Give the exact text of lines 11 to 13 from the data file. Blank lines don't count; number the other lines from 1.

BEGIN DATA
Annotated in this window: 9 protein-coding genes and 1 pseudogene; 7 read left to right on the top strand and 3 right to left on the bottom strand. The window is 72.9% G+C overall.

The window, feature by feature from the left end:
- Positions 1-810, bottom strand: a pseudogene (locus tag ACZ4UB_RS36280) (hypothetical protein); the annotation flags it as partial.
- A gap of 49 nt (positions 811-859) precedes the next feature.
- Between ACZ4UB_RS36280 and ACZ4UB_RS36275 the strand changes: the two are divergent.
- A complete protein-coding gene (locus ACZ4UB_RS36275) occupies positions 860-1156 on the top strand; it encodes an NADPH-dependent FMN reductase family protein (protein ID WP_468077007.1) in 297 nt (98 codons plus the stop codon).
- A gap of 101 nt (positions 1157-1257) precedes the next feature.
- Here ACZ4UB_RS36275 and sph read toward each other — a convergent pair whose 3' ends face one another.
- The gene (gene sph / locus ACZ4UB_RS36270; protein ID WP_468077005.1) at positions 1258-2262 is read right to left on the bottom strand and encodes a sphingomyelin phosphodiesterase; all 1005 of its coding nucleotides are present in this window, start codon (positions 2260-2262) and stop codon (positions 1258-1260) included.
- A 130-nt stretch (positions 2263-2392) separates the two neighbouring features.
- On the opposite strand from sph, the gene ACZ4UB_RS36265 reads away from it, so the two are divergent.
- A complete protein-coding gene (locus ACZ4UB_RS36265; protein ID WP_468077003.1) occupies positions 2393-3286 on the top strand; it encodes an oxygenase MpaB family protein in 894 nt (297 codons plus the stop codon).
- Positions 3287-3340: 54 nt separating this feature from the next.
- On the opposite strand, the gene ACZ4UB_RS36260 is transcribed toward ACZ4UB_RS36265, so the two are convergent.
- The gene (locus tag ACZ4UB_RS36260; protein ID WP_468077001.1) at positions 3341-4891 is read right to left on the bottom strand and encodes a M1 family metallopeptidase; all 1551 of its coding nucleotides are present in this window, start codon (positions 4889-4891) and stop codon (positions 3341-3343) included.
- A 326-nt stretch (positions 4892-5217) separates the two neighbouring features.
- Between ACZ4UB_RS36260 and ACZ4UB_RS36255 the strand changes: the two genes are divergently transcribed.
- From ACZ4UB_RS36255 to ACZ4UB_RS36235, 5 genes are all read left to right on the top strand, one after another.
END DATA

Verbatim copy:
- On the opposite strand from sph, the gene ACZ4UB_RS36265 reads away from it, so the two are divergent.
- A complete protein-coding gene (locus ACZ4UB_RS36265; protein ID WP_468077003.1) occupies positions 2393-3286 on the top strand; it encodes an oxygenase MpaB family protein in 894 nt (297 codons plus the stop codon).
- Positions 3287-3340: 54 nt separating this feature from the next.